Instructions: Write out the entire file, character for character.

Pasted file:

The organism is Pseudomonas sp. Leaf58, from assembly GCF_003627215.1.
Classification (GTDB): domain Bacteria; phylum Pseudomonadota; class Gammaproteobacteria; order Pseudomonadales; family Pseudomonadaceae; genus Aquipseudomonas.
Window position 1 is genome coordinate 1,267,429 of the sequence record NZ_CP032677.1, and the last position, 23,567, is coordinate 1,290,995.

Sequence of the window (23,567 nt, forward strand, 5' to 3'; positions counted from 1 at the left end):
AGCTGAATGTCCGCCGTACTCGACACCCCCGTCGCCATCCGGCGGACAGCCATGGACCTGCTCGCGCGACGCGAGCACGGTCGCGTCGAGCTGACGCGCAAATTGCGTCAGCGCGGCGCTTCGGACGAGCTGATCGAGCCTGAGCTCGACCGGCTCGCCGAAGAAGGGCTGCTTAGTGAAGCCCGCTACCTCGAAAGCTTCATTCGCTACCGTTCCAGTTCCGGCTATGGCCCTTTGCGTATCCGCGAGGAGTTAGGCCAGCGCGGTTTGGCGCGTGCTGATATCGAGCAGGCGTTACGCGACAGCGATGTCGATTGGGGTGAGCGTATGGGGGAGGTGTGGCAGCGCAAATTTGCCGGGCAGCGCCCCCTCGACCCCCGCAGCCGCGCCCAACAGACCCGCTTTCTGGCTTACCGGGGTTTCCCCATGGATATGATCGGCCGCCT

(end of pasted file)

The organism is Pseudomonas sp. Leaf58, from assembly GCF_003627215.1.
Classification (GTDB): domain Bacteria; phylum Pseudomonadota; class Gammaproteobacteria; order Pseudomonadales; family Pseudomonadaceae; genus Aquipseudomonas.
Window position 1 is genome coordinate 1,267,429 of the sequence record NZ_CP032677.1, and the last position, 23,567, is coordinate 1,290,995.

Sequence of the window (23,567 nt, forward strand, 5' to 3'; positions counted from 1 at the left end):
AGCTGAATGTCCGCCGTACTCGACACCCCCGTCGCCATCCGGCGGACAGCCATGGACCTGCTCGCGCGACGCGAGCACGGTCGCGTCGAGCTGACGCGCAAATTGCGTCAGCGCGGCGCTTCGGACGAGCTGATCGAGCCTGAGCTCGACCGGCTCGCCGAAGAAGGGCTGCTTAGTGAAGCCCGCTACCTCGAAAGCTTCATTCGCTACCGTTCCAGTTCCGGCTATGGCCCTTTGCGTATCCGCGAGGAGTTAGGCCAGCGCGGTTTGGCGCGTGCTGATATCGAGCAGGCGTTACGCGACAGCGATGTCGATTGGGGTGAGCGTATGGGGGAGGTGTGGCAGCGCAAATTTGCCGGGCAGCGCCCCCTCGACCCCCGCAGCCGCGCCCAACAGACCCGCTTTCTGGCTTACCGGGGTTTCCCCATGGATATGATCGGCCGCCT